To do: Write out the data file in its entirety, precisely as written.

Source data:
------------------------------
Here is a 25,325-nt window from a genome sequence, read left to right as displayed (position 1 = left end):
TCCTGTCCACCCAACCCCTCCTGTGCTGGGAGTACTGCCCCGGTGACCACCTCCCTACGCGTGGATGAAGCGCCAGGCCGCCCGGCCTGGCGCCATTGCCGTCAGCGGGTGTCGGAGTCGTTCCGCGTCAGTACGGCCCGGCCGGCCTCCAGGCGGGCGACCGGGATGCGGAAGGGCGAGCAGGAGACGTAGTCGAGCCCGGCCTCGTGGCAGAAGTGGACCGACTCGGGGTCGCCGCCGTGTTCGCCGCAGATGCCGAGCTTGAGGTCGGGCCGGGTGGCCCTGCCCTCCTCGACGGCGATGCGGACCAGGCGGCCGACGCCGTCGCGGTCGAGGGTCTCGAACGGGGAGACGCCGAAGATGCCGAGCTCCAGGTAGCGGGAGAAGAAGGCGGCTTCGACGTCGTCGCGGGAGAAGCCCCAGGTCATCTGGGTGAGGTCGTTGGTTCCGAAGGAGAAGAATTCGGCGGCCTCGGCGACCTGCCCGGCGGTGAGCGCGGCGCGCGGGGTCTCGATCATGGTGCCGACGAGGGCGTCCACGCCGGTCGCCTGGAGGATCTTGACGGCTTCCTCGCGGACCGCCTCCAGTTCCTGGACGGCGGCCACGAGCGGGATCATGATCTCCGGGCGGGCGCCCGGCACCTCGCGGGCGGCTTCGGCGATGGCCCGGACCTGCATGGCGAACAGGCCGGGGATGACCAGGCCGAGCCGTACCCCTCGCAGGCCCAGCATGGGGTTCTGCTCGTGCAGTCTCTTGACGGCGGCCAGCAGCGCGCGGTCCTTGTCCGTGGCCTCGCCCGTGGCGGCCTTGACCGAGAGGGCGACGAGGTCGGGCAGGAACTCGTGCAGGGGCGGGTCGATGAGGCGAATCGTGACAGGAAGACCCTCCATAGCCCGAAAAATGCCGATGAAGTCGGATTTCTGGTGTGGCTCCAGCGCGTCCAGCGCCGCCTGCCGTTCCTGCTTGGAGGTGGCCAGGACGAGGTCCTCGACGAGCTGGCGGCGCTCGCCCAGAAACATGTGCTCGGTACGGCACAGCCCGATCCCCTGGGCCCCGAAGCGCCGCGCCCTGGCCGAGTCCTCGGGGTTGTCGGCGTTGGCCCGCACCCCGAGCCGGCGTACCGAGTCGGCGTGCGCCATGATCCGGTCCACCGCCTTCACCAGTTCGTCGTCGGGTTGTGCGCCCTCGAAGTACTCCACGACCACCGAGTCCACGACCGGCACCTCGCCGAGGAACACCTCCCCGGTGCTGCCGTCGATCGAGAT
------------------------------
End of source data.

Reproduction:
Here is a 25,325-nt window from a genome sequence, read left to right as displayed (position 1 = left end):
TCCTGTCCACCCAACCCCTCCTGTGCTGGGAGTACTGCCCCGGTGACCACCTCCCTACGCGTGGATGAAGCGCCAGGCCGCCCGGCCTGGCGCCATTGCCGTCAGCGGGTGTCGGAGTCGTTCCGCGTCAGTACGGCCCGGCCGGCCTCCAGGCGGGCGACCGGGATGCGGAAGGGCGAGCAGGAGACGTAGTCGAGCCCGGCCTCGTGGCAGAAGTGGACCGACTCGGGGTCGCCGCCGTGTTCGCCGCAGATGCCGAGCTTGAGGTCGGGCCGGGTGGCCCTGCCCTCCTCGACGGCGATGCGGACCAGGCGGCCGACGCCGTCGCGGTCGAGGGTCTCGAACGGGGAGACGCCGAAGATGCCGAGCTCCAGGTAGCGGGAGAAGAAGGCGGCTTCGACGTCGTCGCGGGAGAAGCCCCAGGTCATCTGGGTGAGGTCGTTGGTTCCGAAGGAGAAGAATTCGGCGGCCTCGGCGACCTGCCCGGCGGTGAGCGCGGCGCGCGGGGTCTCGATCATGGTGCCGACGAGGGCGTCCACGCCGGTCGCCTGGAGGATCTTGACGGCTTCCTCGCGGACCGCCTCCAGTTCCTGGACGGCGGCCACGAGCGGGATCATGATCTCCGGGCGGGCGCCCGGCACCTCGCGGGCGGCTTCGGCGATGGCCCGGACCTGCATGGCGAACAGGCCGGGGATGACCAGGCCGAGCCGTACCCCTCGCAGGCCCAGCATGGGGTTCTGCTCGTGCAGTCTCTTGACGGCGGCCAGCAGCGCGCGGTCCTTGTCCGTGGCCTCGCCCGTGGCGGCCTTGACCGAGAGGGCGACGAGGTCGGGCAGGAACTCGTGCAGGGGCGGGTCGATGAGGCGAATCGTGACAGGAAGACCCTCCATAGCCCGAAAAATGCCGATGAAGTCGGATTTCTGGTGTGGCTCCAGCGCGTCCAGCGCCGCCTGCCGTTCCTGCTTGGAGGTGGCCAGGACGAGGTCCTCGACGAGCTGGCGGCGCTCGCCCAGAAACATGTGCTCGGTACGGCACAGCCCGATCCCCTGGGCCCCGAAGCGCCGCGCCCTGGCCGAGTCCTCGGGGTTGTCGGCGTTGGCCCGCACCCCGAGCCGGCGTACCGAGTCGGCGTGCGCCATGATCCGGTCCACCGCCTTCACCAGTTCGTCGTCGGGTTGTGCGCCCTCGAAGTACTCCACGACCACCGAGTCCACGACCGGCACCTCGCCGAGGAACACCTCCCCGGTGCTGCCGTCGATCGAGAT